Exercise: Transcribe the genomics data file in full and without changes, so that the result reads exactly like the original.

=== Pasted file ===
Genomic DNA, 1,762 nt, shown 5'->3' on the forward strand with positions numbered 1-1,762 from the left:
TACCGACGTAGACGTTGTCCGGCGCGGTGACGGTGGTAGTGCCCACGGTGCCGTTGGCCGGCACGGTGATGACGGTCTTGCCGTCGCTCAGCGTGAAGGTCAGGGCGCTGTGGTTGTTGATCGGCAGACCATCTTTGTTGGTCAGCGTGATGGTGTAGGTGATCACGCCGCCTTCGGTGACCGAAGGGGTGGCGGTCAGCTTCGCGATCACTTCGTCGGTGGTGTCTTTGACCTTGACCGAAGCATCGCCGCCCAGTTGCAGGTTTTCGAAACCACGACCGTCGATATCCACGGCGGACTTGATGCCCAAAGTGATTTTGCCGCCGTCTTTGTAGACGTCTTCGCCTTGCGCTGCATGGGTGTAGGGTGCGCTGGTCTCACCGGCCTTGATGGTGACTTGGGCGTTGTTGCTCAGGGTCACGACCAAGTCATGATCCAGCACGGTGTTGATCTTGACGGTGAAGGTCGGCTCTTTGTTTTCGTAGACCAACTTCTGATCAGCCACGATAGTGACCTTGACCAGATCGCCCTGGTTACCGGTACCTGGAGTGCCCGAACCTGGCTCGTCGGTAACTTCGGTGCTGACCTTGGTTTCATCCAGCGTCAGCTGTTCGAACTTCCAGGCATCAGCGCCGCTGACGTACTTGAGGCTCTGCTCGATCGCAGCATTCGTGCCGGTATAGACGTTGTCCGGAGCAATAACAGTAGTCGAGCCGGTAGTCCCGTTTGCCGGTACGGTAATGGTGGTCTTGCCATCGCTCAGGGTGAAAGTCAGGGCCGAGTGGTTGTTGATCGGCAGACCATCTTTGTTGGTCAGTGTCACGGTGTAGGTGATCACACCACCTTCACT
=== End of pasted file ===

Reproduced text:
Genomic DNA, 1,762 nt, shown 5'->3' on the forward strand with positions numbered 1-1,762 from the left:
TACCGACGTAGACGTTGTCCGGCGCGGTGACGGTGGTAGTGCCCACGGTGCCGTTGGCCGGCACGGTGATGACGGTCTTGCCGTCGCTCAGCGTGAAGGTCAGGGCGCTGTGGTTGTTGATCGGCAGACCATCTTTGTTGGTCAGCGTGATGGTGTAGGTGATCACGCCGCCTTCGGTGACCGAAGGGGTGGCGGTCAGCTTCGCGATCACTTCGTCGGTGGTGTCTTTGACCTTGACCGAAGCATCGCCGCCCAGTTGCAGGTTTTCGAAACCACGACCGTCGATATCCACGGCGGACTTGATGCCCAAAGTGATTTTGCCGCCGTCTTTGTAGACGTCTTCGCCTTGCGCTGCATGGGTGTAGGGTGCGCTGGTCTCACCGGCCTTGATGGTGACTTGGGCGTTGTTGCTCAGGGTCACGACCAAGTCATGATCCAGCACGGTGTTGATCTTGACGGTGAAGGTCGGCTCTTTGTTTTCGTAGACCAACTTCTGATCAGCCACGATAGTGACCTTGACCAGATCGCCCTGGTTACCGGTACCTGGAGTGCCCGAACCTGGCTCGTCGGTAACTTCGGTGCTGACCTTGGTTTCATCCAGCGTCAGCTGTTCGAACTTCCAGGCATCAGCGCCGCTGACGTACTTGAGGCTCTGCTCGATCGCAGCATTCGTGCCGGTATAGACGTTGTCCGGAGCAATAACAGTAGTCGAGCCGGTAGTCCCGTTTGCCGGTACGGTAATGGTGGTCTTGCCATCGCTCAGGGTGAAAGTCAGGGCCGAGTGGTTGTTGATCGGCAGACCATCTTTGTTGGTCAGTGTCACGGTGTAGGTGATCACACCACCTTCACT